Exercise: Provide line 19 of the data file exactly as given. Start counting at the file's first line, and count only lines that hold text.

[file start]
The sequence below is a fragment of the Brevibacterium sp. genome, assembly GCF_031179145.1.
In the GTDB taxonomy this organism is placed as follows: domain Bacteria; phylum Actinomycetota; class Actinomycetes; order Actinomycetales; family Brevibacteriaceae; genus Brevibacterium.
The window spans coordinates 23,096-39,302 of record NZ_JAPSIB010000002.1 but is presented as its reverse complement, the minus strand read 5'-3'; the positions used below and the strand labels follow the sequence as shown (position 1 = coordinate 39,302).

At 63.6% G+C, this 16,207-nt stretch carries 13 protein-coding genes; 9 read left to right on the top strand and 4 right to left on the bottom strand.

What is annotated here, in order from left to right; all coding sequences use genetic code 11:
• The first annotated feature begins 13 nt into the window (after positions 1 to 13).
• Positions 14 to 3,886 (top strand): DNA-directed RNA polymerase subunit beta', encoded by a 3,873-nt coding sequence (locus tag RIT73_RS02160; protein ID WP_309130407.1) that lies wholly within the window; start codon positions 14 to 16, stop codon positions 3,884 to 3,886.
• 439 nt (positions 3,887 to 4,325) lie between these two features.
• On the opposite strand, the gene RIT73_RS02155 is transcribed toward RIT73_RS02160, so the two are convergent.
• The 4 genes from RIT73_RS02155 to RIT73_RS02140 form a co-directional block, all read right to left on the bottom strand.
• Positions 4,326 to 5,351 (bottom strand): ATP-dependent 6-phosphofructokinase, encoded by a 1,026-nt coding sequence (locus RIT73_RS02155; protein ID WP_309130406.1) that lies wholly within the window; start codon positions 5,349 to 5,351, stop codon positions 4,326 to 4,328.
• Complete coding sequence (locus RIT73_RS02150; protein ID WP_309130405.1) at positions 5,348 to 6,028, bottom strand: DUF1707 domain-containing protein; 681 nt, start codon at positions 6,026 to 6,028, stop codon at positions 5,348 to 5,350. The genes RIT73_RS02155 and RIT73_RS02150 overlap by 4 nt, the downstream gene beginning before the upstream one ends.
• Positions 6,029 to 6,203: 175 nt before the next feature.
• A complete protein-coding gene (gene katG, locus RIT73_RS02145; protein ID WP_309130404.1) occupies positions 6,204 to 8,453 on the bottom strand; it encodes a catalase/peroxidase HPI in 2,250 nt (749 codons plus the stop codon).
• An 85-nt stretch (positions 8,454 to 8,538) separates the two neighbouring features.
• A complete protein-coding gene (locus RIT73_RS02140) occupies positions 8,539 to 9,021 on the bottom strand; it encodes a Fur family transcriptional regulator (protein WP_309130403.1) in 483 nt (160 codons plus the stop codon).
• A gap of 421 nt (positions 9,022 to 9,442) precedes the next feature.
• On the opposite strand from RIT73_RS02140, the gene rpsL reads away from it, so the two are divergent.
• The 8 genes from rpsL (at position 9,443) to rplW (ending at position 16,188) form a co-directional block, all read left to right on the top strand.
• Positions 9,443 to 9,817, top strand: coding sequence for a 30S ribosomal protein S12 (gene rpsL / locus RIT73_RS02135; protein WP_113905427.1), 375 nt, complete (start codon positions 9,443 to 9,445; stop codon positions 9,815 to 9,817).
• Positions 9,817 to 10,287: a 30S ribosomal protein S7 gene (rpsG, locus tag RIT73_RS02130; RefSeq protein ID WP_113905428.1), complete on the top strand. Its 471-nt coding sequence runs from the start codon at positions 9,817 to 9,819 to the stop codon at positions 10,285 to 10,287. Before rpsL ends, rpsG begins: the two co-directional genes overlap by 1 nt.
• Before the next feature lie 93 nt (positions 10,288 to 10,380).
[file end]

• The 8 genes from rpsL (at position 9,443) to rplW (ending at position 16,188) form a co-directional block, all read left to right on the top strand.